ABSTRACT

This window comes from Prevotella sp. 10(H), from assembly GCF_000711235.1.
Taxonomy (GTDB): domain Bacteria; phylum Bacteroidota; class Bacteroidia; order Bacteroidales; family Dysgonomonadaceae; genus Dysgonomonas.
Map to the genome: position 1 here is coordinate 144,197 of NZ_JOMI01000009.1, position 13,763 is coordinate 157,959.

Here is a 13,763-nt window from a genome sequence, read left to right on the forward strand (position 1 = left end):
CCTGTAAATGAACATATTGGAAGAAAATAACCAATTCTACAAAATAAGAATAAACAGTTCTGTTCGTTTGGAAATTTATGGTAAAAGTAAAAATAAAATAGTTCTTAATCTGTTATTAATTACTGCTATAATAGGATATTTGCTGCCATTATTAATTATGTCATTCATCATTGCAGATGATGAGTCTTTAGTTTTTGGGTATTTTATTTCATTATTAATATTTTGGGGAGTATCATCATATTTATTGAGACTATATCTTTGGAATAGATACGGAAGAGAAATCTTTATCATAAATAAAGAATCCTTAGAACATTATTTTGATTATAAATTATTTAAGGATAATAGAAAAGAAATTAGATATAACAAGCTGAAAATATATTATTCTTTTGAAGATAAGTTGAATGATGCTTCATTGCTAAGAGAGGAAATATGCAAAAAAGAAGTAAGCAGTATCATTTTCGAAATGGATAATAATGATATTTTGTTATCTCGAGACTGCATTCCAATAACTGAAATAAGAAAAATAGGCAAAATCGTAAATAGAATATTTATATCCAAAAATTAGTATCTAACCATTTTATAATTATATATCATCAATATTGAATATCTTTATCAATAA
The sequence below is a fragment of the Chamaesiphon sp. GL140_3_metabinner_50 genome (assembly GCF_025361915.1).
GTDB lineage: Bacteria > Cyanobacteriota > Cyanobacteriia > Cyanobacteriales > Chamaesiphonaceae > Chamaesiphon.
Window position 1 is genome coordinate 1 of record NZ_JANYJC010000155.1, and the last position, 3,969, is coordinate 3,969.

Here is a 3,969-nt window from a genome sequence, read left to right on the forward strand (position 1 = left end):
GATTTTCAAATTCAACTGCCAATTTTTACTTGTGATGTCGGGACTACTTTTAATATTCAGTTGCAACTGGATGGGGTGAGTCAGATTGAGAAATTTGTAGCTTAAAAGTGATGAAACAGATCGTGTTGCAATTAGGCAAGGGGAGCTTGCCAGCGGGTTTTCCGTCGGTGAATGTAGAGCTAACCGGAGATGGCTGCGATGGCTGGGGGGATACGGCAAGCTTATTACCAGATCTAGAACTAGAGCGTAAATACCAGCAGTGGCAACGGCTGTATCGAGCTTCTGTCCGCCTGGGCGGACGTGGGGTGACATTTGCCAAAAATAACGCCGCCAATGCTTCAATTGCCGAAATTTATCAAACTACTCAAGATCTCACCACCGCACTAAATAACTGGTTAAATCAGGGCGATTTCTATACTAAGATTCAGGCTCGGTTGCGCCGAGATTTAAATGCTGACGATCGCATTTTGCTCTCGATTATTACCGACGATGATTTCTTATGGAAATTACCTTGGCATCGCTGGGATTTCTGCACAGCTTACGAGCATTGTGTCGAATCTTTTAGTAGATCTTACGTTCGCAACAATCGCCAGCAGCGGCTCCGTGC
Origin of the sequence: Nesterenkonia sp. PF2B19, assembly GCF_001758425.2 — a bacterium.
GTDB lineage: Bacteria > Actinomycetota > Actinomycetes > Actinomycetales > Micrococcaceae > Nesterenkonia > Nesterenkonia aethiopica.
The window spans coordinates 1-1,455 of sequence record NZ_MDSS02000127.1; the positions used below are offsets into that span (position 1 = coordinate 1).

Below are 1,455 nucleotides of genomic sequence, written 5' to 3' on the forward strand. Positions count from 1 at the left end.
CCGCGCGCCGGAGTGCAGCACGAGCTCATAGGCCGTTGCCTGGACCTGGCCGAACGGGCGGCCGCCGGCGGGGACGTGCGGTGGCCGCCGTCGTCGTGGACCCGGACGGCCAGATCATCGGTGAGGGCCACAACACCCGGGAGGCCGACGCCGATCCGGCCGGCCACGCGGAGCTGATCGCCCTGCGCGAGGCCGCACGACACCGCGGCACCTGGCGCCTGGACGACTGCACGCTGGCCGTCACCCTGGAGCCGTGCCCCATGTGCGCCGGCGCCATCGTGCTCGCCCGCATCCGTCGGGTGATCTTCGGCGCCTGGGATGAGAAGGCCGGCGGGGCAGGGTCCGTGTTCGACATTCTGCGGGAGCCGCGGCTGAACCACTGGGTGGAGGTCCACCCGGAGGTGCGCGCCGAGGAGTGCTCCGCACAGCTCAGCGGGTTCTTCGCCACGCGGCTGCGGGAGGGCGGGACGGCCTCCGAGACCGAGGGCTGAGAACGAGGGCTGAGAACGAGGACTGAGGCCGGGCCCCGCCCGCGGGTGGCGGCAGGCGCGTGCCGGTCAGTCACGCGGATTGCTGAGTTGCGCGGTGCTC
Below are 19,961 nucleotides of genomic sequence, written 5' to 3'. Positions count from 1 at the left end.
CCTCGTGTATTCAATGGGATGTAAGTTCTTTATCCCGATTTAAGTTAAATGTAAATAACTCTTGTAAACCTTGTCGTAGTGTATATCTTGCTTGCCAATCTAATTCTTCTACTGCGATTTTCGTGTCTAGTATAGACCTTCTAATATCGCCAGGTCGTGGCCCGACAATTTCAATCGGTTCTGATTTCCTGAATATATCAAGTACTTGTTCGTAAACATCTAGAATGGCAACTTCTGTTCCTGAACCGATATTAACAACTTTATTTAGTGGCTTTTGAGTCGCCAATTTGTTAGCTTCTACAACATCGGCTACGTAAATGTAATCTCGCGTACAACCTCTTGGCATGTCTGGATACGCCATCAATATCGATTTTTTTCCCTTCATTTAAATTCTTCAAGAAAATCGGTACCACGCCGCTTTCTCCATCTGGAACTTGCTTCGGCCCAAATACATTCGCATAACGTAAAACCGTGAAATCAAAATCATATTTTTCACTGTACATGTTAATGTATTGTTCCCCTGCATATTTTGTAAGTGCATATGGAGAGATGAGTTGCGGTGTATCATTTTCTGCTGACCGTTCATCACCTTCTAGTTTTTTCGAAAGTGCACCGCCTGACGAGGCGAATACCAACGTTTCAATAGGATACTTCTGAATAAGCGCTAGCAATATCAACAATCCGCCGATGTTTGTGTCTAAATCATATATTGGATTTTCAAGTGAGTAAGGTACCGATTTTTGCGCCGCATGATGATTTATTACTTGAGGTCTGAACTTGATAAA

In this chapter we explore in more empirical detail the food processing and manufacturing industry that lies ‘downstream’ from the farm sector in the food supply system. Whereas many writers use the terms interchangeably, here we use ‘food processing’ to imply the manipulation of agricultural raw materials into food products which retain many of the characteristics of the original materials. The freezing and canning of vegetables, the slaughter, evisceration, deboning and packaging of poultry, and the pasteurization and bottling of milk are illustrative of food processing. By ‘food manufacturing’ we imply the transformation of agricultural raw materials into food products that have lost many of the characteristics of the original materials. The production of bread, cakes and biscuits from flour, of meat pies from pork, beef and poultrymeat, and of butter, cheese and yoghurt from milk provide examples of food manufacturing. The term ‘agribusiness’ is also employed by some writers to describe the totality of food processing and manufacturing, but here we use the term ‘food industry’ (Burns et al. 1983).